1980 brought a turbocharged 4.9L V8 engine. Horsepower and performance were once again on the rise, and it could once again put down 210 hp. Still, with such a lackluster outcome in performance, especially compared to earlier models, Pontiac decided to go right to the core and finally introduce a new generation on a new platform for the 1982 model year.  

Fade and Fizzle Out

With the new model, buyers could choose from three trims: the base, S/E, and the Trans Am. The base came with Pontiac's 2.5L inline-four "Iron Duke" engine, capable of 90 horsepower, the S/E came with a 2.8L V6 with 105 horsepower, and both could opt for the standard Trans Am 5.0L V8 with 145 horsepower. Buyers could also opt for a "Cross-Fire Injection" 5.0L engine with 165 horsepower, but it was only available with the automatic transmission. Praised much more for their good looks and handling, power obviously lacked - a problem that marred many sports cars throughout the ‘80s. Throughout the decade, the Firebird continued to see minor changes to its exterior. By '89, a 3.8L V6 that could sport 250 horsepower became the standard on the Trans Am. It needed only slight modification to become an Indy pace car, having an advertised top speed of 150 mph.

Once again, ten years later the final and fourth generation debuted for the 1993 model year. Along with the Formula trim (and the drop of the L/S), the V8 was brought back in the Trans Am, adding 25 horsepower to make 275 with the six-speed manual. Like most cars, the styling transformed into a more aerodynamic design. There weren't many changes for '94, but the convertible was brought back, as well as a special GT version on the Trans Am that was dropped the following year. A 3.8L V6 replaced the carried-over 3.4 V6 from the last generation, bumping horsepower up to 200. This tended to be the formula for the remainder of the generation, with Pontiac slowly modernizing the models with updated and safer technology while updating Trans Am packages and older, extinct versions of the Firebird, like a WS6 Ram Air version in 1996.  The Trans Am continued to peak into the late ‘90s, reaching up to a 305hp V8 in '98.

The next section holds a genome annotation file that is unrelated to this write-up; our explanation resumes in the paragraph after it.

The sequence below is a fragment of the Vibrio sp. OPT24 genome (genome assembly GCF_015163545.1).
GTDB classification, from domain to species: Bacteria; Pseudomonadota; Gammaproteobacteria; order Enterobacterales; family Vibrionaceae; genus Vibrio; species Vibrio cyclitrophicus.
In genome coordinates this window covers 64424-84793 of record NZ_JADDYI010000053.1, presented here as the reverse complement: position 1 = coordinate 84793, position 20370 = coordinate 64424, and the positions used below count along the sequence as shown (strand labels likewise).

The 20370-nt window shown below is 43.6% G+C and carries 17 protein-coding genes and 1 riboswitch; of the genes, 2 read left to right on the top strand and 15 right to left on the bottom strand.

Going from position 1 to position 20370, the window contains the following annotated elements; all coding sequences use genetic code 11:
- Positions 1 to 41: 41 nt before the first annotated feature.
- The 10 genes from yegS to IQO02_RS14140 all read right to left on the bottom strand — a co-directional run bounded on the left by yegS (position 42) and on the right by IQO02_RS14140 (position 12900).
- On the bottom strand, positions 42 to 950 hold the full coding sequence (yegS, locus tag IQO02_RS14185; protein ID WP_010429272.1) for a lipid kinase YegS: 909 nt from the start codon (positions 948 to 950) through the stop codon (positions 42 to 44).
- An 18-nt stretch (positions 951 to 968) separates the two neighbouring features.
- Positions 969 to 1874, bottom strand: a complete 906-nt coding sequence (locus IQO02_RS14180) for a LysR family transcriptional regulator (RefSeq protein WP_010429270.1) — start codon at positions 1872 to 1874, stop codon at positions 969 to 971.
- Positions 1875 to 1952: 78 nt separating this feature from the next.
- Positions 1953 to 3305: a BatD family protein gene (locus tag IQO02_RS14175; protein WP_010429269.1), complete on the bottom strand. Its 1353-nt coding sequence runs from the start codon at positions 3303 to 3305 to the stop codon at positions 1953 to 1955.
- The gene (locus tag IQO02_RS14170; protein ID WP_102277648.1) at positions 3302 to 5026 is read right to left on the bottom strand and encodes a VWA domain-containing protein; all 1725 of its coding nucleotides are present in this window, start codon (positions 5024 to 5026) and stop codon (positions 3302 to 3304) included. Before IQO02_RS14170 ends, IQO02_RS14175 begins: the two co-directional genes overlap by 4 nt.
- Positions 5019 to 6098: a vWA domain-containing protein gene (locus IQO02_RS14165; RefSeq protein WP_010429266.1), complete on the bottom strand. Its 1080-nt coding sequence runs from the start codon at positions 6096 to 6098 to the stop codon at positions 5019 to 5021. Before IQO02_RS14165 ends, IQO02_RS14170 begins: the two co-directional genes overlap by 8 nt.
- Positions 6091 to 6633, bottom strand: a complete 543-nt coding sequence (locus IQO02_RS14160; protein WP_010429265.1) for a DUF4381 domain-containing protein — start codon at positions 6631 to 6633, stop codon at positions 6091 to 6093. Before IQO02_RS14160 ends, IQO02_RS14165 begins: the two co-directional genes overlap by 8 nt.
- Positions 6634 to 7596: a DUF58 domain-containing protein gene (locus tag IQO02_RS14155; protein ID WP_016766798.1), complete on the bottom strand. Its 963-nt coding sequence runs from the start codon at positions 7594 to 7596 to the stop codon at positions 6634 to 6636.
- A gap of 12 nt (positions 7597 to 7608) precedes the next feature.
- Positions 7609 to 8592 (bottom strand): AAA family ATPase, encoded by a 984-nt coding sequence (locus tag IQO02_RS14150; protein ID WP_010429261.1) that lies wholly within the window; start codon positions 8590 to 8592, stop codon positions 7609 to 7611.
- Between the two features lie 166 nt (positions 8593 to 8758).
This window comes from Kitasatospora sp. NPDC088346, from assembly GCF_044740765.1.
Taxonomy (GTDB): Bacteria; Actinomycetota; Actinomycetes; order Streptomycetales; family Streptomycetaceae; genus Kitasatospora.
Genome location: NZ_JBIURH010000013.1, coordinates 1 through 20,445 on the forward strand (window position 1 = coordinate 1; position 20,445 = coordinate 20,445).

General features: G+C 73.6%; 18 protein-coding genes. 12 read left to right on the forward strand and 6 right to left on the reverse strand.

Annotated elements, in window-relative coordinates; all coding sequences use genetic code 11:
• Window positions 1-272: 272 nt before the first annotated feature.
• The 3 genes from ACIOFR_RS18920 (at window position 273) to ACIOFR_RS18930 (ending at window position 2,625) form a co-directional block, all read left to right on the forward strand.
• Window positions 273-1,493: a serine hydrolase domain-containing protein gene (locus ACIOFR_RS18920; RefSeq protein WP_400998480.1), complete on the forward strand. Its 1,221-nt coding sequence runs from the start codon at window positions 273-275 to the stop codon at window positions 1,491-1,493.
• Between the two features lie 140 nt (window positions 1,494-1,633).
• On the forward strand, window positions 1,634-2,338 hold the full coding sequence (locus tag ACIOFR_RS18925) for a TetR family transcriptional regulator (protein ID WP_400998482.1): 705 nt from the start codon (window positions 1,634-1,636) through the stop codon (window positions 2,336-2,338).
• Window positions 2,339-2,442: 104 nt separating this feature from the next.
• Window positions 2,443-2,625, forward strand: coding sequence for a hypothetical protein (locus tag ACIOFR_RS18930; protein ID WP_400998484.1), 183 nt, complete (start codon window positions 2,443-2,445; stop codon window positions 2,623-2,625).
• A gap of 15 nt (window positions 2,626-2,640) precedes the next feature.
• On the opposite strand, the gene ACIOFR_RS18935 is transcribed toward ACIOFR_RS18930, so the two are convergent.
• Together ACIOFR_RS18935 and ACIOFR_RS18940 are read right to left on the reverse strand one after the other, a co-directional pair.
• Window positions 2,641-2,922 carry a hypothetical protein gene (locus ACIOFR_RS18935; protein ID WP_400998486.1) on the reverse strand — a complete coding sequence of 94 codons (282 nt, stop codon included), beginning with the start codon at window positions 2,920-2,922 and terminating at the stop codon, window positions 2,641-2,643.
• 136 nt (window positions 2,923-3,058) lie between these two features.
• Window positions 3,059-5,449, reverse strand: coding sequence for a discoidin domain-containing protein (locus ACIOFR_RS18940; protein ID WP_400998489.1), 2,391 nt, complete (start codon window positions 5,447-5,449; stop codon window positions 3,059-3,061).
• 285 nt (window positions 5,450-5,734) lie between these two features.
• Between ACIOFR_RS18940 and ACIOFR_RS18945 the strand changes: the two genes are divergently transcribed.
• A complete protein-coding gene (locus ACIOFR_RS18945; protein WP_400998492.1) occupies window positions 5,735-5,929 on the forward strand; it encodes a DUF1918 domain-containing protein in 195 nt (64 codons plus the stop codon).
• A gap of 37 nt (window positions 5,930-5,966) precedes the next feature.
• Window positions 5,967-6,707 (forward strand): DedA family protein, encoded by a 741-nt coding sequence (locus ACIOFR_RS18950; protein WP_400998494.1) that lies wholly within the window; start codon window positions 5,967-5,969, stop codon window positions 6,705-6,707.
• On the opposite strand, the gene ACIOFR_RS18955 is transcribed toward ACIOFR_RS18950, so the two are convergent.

By 2002, with Pontiac struggling to stay afloat, GM killed the F-Body platform, which ultimately killed the Firebird. With a lackluster image and not much direct competition, GM decided to focus its efforts on a new Camaro and cut the cord on the Firebird. For some, this might be the final proof needed that the Camaro was and will always be superior to the Firebird, but for others, this truly unique ‘Bird will burn on in their hearts forever. One of the Classic American muscle cars, the Pontiac Firebird was introduced in 1967, the same year as its sibling the Chevrolet Camaro. Their purpose was to combat the original muscle car, the Ford Mustang. Featuring an attractive "coke bottle" styling, offered as a coupe or convertible, and making use of a V8 engine used in the GTO, muscle car drivers rapidly gravitated toward the Pontiac Firebird. 1969 marked the introduction of the Trans Am performance package creating a legacy of high performance muscle cars that would remain for years to come. As with most muscle cars during the seventies, performance declined in the face of strict emissions regulations. However, the popularity of the Pontiac Firebird did not diminish, thanks in part to Hollywood.

The 1977 release of Smokey and the Bandit starring Burt Reynolds and a 1977 Firebird Trans Am SE catapulted the fame of the Pontiac Firebird. Since then the Firebird has traversed countless forms of media. It has been in several blockbuster movies such as "American Beauty," "Old School," "Office Space," and "Gone in 60 Seconds." A 1982 Pontiac Firebird Trans Am was the car modified as KITT in "Knight Rider" starring David Hasselhoff. Apu from the cartoon "The Simpsons" is seen in several episodes driving a red 70's style Trans Am. The Firebird has also been featured in several videogames such as Project Gotham Racing 2 and Need for Speed: High Stakes. Popular with muscle car enthusiasts and permanently ingrained in American culture, the Pontiac Firebird is a legendary vehicle known for its high performance and classic styling.

Need Pontiac Firebird Parts?

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Your Pontiac Firebird needs high quality aftermarket replacement parts in order to keep it looking and running great. Known for being an exciting, hard driving muscle car, it only makes sense to install the best aftermarket parts available. 1A Auto parts scored 95% for Pontiac Firebird aftermarket parts in the BizRate customer survey; scoring 10% higher in Availability, On-time Delivery, Tracking, Product Quality & Customer Support, than our nearest competitor. Having seeped into American culture and crossed into movies, television, and videogames, the legendary Pontiac Firebird is truly a classic muscle car. Continue to enjoy the Pontiac Firebird legacy, buy new aftermarket Firebird parts from 1A Auto Parts today.

Pontiac is a registered trademark of General Motors Company. 1A Auto is not affiliated with or sponsored by Pontiac or General Motors Company. See all trademarks.